Xt - Ixtlahuacan/Las Campanillas
John&Rosemary
Lake Chapala Birders is an informal group of bird observers led by John and Rosemary Keeling. Don't hesitate to contact us if you are seeking information about birding in the area. We also like to hear about sightings of birds or nests at: chapalabirders@yahoo.com or 376.766.1801. Check out the website: chapalabirders.org

Sunday, November 5, 2017

Birding Newsletter



Chapala Birders Newsletter November 2, 2017
120 Species Sighted Last Month
The complete list of October sightings is shown at the end of this newsletter.

Interesting sightings last month:

-  Local birder Helen Sanchez sent us a photo of a Northern Cardinal which she took recently at Lake Cajititlan. This species has not been seen here before - we are wondering whether it might have been a cage-escape.
-  John Keeling saw a Painted Redstart in the Tempisque arroyo. We expect to see this species on migration at higher altitude above Las Trojes. It is unexpected to see it so close to lake level.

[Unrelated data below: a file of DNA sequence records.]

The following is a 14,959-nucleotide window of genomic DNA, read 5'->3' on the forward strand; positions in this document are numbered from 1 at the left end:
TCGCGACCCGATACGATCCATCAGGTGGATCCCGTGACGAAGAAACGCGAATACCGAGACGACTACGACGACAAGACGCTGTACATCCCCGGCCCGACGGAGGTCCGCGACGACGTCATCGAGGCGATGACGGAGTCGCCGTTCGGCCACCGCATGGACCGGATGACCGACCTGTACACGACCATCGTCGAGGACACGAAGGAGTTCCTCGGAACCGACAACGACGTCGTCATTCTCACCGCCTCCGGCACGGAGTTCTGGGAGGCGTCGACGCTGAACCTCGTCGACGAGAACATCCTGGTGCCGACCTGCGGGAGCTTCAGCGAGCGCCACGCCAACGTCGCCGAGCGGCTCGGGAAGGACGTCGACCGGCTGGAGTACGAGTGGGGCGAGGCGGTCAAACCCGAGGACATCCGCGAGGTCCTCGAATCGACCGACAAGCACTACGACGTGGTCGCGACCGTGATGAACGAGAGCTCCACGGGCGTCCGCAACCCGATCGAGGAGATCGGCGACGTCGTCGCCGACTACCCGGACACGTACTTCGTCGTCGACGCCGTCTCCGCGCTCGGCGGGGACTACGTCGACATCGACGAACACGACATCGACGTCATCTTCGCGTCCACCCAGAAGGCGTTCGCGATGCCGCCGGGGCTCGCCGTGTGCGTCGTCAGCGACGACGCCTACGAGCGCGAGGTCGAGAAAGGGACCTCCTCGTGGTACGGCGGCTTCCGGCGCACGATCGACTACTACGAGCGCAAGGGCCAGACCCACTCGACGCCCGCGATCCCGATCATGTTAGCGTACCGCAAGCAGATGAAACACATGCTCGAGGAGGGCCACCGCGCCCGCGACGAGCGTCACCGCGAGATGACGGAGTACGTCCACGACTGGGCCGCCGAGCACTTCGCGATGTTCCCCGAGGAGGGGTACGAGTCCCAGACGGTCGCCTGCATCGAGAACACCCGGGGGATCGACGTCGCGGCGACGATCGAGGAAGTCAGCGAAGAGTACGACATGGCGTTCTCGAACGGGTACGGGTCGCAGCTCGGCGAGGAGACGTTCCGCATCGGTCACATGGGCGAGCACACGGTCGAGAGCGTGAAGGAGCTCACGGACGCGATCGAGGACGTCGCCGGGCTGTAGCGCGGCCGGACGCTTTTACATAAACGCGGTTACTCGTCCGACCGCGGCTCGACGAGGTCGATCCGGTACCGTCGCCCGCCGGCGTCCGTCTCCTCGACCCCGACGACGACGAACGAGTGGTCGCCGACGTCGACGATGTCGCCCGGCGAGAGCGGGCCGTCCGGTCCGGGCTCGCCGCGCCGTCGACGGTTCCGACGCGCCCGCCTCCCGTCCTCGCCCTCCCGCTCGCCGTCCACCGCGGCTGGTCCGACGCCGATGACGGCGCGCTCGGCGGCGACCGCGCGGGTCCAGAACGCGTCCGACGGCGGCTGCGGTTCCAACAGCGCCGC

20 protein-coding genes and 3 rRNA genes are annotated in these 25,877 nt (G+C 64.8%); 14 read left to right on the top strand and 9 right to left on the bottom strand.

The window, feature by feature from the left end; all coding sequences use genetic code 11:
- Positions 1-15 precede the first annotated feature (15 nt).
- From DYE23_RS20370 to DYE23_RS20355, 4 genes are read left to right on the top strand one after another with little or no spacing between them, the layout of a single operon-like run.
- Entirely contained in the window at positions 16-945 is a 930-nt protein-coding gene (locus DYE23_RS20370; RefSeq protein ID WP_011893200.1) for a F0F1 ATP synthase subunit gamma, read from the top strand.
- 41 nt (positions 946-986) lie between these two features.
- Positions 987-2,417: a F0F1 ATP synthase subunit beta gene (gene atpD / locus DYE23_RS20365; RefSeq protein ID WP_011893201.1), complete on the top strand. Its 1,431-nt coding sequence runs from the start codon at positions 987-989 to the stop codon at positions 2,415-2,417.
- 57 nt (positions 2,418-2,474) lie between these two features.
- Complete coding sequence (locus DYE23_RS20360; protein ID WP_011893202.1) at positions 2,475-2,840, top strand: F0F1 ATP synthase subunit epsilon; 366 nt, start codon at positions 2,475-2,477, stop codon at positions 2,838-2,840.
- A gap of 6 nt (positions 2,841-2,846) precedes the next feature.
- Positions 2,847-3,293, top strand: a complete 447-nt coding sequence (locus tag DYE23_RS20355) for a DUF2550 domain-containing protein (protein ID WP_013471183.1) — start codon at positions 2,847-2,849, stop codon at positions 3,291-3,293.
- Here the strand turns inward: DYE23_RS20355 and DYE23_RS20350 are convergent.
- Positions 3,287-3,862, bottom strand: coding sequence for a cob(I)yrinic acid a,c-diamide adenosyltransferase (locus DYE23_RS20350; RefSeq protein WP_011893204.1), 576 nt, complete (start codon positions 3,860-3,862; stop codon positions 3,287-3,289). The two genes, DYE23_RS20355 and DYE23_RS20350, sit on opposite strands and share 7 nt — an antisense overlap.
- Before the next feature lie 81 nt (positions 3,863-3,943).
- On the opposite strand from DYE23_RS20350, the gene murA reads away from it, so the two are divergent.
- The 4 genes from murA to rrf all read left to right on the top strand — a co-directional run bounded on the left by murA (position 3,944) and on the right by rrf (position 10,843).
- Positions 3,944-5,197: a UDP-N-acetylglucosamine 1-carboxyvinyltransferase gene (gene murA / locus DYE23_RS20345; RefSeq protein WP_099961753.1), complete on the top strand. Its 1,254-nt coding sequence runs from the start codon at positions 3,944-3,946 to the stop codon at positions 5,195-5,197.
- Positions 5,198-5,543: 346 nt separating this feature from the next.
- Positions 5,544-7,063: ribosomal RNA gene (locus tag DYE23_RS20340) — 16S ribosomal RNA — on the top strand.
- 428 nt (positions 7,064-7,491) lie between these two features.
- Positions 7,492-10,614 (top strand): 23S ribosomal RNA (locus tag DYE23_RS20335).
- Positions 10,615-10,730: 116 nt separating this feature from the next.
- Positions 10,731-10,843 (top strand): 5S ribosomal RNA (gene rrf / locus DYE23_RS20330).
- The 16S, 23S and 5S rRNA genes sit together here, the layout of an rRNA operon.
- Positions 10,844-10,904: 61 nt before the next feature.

-  At the Pumping Station we saw Eastern Phoebe and Say's Phoebe. Both are unusual visitors.

Another New Species for the Lake Chapala List

John was birding this month in the oak woods above the lakeside village of San Pedro Itzican, when a Louisiana Waterthrush popped out of the bushes looking for insects under leaves in a large water puddle on the trail. It was apparently on migration from the US to central America. We have not previously seen this species in the Lake Chapala region.


Mark your calendar for the Christmas Bird Count: